Parental Involvement. Traditional definitions of parental involvement are limited to school-related activities, such as helping children with homework, discussing children's experiences at school, communication with the school and participation in school-based activities (Sui-Chu & Willms, 1996; Deslandes & Bertrand, 2005; Walker, Wilkins, Dallaire, Sandler & Hoover-Dempsey, 2005; Green, Walker, Hoover-Dempsey & Sandler, 2007). According to Reynolds (1992) parental involvement is the interaction between parents and children which lends itself to the child's development and includes several different forms of parental participation in education such as home-based, school-based and community-based activities. In this paper, the involvement presented by Hoover-Dempsey and Sandler (1995) will be utilized to characterize parental involvement into two broad categories: at home and in the school.

Student Achievement. Student achievement for the purpose of this study will refer to improved student performance. This improvement in performance includes but is not limited to improvement in grades, better performance and participation in literacy, co-curricular activities and assessment (National PTA, 2000), as well as a wider range of attitudes, values and knowledge.


Parental involvement plays an important role in improving students' success in school. This assumption is the keystone of this paper, for indeed human beings can both be intrinsically and extrinsically motivated to succeed.

Students can achieve academic success. The Education Policy Paper of Trinidad and Tobago (1993), clearly states that every child has the ability to learn. One can then extrapolate, that it is possible for every student to achieve academic success.

Students have parents or guardians. If I am to examine the impact of parental involvement to a student's academic success, then central to that research is the premise that all students do in fact have some sort of parental support.

Teachers want to involve parents in schools to enhance student achievement. If schools (both teachers and the administration) are not receptive to idea of parental involvement, then it may be a source of friction, and present many obstacles.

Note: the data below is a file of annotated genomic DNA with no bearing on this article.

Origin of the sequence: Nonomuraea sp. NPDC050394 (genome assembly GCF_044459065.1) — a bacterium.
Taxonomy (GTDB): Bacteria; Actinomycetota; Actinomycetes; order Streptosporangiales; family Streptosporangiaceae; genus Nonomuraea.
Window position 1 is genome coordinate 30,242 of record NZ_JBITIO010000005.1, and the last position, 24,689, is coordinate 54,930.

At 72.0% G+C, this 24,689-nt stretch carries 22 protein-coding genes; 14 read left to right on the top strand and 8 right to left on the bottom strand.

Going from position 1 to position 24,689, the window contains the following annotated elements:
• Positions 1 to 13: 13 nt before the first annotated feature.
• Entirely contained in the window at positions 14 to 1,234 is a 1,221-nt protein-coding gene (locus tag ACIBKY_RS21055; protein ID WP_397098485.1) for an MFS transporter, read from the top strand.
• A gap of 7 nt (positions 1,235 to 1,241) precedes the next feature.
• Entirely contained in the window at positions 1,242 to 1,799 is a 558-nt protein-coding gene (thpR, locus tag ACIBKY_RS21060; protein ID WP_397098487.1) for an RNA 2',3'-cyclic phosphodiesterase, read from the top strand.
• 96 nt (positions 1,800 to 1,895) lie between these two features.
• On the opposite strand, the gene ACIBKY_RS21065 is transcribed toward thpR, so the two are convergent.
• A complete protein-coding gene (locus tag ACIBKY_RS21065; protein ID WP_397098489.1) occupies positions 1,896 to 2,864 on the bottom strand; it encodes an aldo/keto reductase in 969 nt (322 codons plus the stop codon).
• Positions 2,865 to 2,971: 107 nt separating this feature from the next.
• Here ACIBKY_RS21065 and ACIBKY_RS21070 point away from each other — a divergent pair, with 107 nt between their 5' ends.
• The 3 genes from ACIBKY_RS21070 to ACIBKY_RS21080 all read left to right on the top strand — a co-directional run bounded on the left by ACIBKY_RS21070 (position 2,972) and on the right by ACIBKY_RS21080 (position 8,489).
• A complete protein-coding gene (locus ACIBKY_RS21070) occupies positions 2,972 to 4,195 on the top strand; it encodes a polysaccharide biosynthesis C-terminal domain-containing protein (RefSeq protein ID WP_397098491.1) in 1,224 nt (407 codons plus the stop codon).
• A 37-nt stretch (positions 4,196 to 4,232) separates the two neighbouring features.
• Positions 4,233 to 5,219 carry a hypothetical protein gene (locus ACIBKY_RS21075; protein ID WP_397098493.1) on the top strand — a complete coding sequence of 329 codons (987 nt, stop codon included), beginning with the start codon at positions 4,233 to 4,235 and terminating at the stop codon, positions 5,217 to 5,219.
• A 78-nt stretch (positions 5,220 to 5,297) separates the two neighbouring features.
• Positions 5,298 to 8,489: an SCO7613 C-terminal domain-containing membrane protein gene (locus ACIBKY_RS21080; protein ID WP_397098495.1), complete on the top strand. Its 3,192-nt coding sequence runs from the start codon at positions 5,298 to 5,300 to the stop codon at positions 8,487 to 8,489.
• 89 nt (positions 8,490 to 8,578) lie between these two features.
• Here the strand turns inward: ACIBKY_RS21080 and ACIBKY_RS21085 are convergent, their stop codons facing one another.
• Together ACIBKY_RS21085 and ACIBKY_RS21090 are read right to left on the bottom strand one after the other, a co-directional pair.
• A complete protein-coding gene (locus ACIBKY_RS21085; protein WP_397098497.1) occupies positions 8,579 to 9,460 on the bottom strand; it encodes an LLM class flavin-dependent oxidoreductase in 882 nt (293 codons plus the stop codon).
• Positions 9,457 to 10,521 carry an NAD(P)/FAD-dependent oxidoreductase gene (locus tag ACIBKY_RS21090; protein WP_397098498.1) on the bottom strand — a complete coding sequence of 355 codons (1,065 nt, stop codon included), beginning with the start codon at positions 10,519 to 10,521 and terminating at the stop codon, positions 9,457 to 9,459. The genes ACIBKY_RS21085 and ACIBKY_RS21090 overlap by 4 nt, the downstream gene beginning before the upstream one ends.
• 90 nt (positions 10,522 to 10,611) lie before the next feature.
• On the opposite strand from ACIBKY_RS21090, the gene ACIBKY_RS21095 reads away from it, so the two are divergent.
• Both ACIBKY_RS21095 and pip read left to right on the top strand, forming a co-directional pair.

Parental Involvement in Student Achievement

The Importance of Parental Involvement

Learning is a complex process of acquiring new, or modifying existing skills, values, behaviours and knowledge, which begins at birth and continues throughout one's life. Parents are undoubtedly a child's first educator and role model and therefore would have a strong influence on their learning. The attitude of parents towards their children and their children's "success" in life is strongly shaped by their own background and environment. Levitt and Dubner (2005) suggest that it's not what you do as a parent; it's who you are, and if they are to be believed, then parental involvement in schools would be a waste of parental time.

Yet in many countries, there has been a push in the education community to reform schools, giving a more important role to parents, for example the US "No Child Left Behind" (NCLB) Act of 2001, the Scottish Schools (Parental Involvement) Act 2006 and Australia's Parents/Carers as Partners in Schooling Policy (2001). In Trinidad and Tobago, plans to foster parental involvement have already been scaled up to the national level. The government of Trinidad and Tobago has adopted some aspects of the US NCLB Act, and has promised that universal secondary education will be implemented, so that no child would be left behind (Gopeesingh, 2011).

There exists a great body of literature on parental involvement and its positive impact on adolescent education (Chavkin, 1993; Epstein, 1989, 1991; Eccles & Harold, 1993; Hobbs, 1984). Better educational outcomes for one's child, is the general motivation behind most parental involvement. To facilitate this drive for academic success, there has developed in Trinidad and Tobago, a parallel "lessons" industry seemingly devoted to promoting cramming and memorization. From my experience, schools unknowingly (or perhaps knowingly) seek to mimic this industry, as teacher output is often measured against student performance at CXC Examinations, in staff meetings.